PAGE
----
Multi-Lane Free-Flow Tolling Systems
Gigabit Ethernet (GigE) is a natural choice for video transmission within electronic toll collection systems, due to its long-distance reach, networking capabilities, and ability to support a range of different computing platforms.
GigE Vision® cameras are useful in these systems, but may not be practical in installations where video transmission is already designed around analog or Camera Link® interfaces, or in new systems based on existing designs where changing the camera, sensor, or optics is not desirable. In these situations, manufacturers and integrators can use Pleora’s external frame grabbers to simplify system implementation and maintenance, extend the life of legacy systems, future-proof designs, and enhance performance.
In the diagram below, existing Camera Link cameras are converted to GigE by Pleora’s iPORT™ CL-GigE External Frame Grabber. Alternatively, existing analog cameras could become part of a fully digital video connectivity system by deploying Pleora’s iPORT Analog-Pro External Frame Grabber.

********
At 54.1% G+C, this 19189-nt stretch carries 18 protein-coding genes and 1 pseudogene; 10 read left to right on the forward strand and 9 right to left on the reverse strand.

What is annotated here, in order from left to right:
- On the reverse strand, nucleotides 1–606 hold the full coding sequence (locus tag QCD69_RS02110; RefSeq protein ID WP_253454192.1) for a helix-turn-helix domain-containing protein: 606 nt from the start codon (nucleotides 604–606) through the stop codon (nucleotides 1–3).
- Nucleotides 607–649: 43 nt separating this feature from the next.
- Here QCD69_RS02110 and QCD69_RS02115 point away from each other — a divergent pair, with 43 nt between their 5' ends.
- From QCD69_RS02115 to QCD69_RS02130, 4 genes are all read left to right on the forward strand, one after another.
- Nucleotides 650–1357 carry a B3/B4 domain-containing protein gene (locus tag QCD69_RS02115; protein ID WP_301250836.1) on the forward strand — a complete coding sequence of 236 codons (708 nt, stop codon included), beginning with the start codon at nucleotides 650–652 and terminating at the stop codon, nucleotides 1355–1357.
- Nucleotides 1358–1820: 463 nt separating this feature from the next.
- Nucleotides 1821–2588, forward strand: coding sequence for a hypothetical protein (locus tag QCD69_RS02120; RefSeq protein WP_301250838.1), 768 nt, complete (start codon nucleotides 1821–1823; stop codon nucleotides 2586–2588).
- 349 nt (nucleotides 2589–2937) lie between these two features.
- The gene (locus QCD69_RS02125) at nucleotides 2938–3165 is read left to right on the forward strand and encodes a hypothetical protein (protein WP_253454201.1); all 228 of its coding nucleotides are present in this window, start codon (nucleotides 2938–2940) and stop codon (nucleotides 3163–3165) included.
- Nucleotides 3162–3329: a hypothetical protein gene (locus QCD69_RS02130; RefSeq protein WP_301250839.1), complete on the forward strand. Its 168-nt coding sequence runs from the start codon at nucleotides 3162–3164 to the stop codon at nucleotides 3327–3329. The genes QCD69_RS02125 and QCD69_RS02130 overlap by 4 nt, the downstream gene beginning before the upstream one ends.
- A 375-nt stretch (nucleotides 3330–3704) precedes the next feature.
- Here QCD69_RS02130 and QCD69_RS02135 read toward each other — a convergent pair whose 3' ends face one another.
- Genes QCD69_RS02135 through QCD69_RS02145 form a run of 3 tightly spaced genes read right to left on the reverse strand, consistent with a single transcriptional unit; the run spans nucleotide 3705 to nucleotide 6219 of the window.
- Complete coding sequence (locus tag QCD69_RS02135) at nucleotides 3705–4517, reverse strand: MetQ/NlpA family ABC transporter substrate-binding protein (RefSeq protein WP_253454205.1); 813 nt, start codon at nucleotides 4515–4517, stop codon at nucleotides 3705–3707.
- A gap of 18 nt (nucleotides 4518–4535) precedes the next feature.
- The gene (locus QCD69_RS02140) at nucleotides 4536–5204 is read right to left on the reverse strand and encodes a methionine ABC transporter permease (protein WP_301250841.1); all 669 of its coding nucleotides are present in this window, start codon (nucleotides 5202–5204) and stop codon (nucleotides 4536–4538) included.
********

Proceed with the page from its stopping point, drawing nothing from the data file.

In both instances, Ethernet’s long cabling reach allows designers to move the processing computers off the gantry and place them at the side of the road – a convenient location for maintenance. At the PC, all the interfaces connect via GigE, eliminating the need for a computing platform with an available peripheral card slot. As a result, system designers can reduce system size, cost, and power consumption by using computing platforms with smaller form factors, such as laptops, embedded PCs, and single board computers.
To enhance reliability, Pleora’s external frame grabbers can be set to multicast image data to multiple computing platforms simultaneously, using an off-the-shelf GigE switch. If the primary PC is taken offline for maintenance or live testing of new image processing algorithms, the license plate recognition and billing functions can be assumed by the backup PC, without the need to switch cables or change software settings.
Pleora’s external frame grabbers contain a sophisticated programmable logic controller (PLC). This PLC can accept triggers from laser sensors or induction loops, and accurately synchronize both the camera’s sensor and the strobe light.